I crossed the Mississippi line around noon. A state trooper was tucked into a stand of trees there in the median, and I was doing seven over the limit. I pulled my foot a little off the gas, nervous. I had no idea what happened when an unlicensed ex-con who wasn't supposed to leave Louisiana was pulled over in Mississippi. I passed him by and then looked in the rearview.

    Nothing. Good. I needed a beer, but I was gonna wait. Yeah, I was gonna wait. Just to drink something I took down some of that bitter, luke warm coffee I got on the way out of New Orleans. I put the cup down and tried to focus on the road.

    Pharaoh knew something was happening, but I didn't want to believe him. Just Saturday morning, nothing but two days before, I found him drinking a brown-bagged twenty-two-ouncer on our favorite bench on the promenade, looking out at the Mississippi. Those fire-breathing-dragon, red silk pajamas somebody gave him were all covered in dirt, and his cornrows were coming loose real bad. He didn't look so good. He handed me a beer from a plastic bag without saying anything, and I sat down next to him without saying anything either. Then he started talking just like that, just like always, still looking out at the river. Told me he woke up on Toulouse, there in the Quarter, half in the street and half on the sidewalk, the curb digging into his ribs.

    "I woke up and found out I done pissed myself, Antoine," he said. "I ain't done that since I was a littlin, no. And then, come to find out my bike was gone. C'mon, man, you know damn well I don't never forget to lock up."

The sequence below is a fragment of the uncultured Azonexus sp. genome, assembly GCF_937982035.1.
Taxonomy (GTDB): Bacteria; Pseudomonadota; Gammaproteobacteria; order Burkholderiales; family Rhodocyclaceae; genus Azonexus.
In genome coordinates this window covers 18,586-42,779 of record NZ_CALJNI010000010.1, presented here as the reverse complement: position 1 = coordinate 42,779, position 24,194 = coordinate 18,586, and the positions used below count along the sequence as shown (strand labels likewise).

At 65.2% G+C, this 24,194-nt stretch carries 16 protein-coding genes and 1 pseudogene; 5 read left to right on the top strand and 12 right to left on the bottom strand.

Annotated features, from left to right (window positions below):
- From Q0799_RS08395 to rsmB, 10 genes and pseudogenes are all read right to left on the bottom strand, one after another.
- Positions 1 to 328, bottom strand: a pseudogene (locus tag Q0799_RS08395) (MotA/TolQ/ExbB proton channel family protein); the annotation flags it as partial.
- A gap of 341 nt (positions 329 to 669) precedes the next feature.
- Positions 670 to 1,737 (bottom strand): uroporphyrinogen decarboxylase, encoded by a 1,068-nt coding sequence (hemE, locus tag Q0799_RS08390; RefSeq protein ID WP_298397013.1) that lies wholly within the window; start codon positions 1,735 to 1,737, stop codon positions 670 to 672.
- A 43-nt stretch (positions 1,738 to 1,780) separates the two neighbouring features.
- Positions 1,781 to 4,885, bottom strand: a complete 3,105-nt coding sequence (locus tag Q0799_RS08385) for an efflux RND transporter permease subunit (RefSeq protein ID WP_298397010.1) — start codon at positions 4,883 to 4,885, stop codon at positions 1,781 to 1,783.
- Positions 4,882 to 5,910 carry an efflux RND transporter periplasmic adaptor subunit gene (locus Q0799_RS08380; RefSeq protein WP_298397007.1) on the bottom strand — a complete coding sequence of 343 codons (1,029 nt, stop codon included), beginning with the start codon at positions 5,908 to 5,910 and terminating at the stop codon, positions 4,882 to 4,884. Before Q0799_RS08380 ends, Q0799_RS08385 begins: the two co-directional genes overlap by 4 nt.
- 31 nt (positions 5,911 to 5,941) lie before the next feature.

"It happens, Pharaoh," I told him. Even though I was worried by what he said.

    "It don't happen to me!"

    And he was right.

    He took a big drink, and he went on. Told me his red hat was crushed too. That he'd started cussing and pushed himself off the pavement. He was confused when he woke up, but he knew that from where he was right then, the rising sun would be where the river was. So he found where the sky was going light and made for the river just like he always did when he woke up, no matter where he found himself. As if every morning he needed to see the river was still there, like only then he'd know he was still real. The sun was just coming up over Algiers Point.

    He crossed Decatur, and he walked over the levee and then along the river down to the Governor Nicholls Street Wharf. The river was smooth, Pharaoh told me, and the big gray sky it reflected made it look just like the mercury spilled from a broken thermometer. He listened to the water come all quiet against the bank for a minute, and he walked to the edge. Took off his slippers and peeled off his pajamas, on down to his drawers. Pharaoh walked on into the Mississippi and swam out just about ten or so feet, and he floated in that big old river of mercury, looking into the sky. He told me that floating there right then, he realized he was scared. He realized his time was running out.

    "Come on, Pharaoh. You're fine," I said. I couldn't think any other way. I looked at the river and took a drink from my beer. A big freighter slowly rolled upriver, and I realized I was scared too. Scared of not having Pharaoh. Not being able to talk to him, or to at least know he was out walking the streets somewhere being Pharaoh. And yeah, I was afraid I might fall apart; sometimes I felt like he held me together.

    "Here...look in my eyes," he said. He leaned over and opened his eyes real big, and I looked into them. I realized I'd never looked into his eyes for more than a second or so. While talking with him, I usually looked out at Dauphine Street or the river, wherever it was we were drinking, or not look at him at all. I saw that his irises were milky and blue with age and the whites were brownish and blotchy. The folds around his eyes seemed to nearly cover them up completely.

    "I don't see nothing," I lied.

    "Got damnit, Antoine! I'm fixing to die. I can feel it."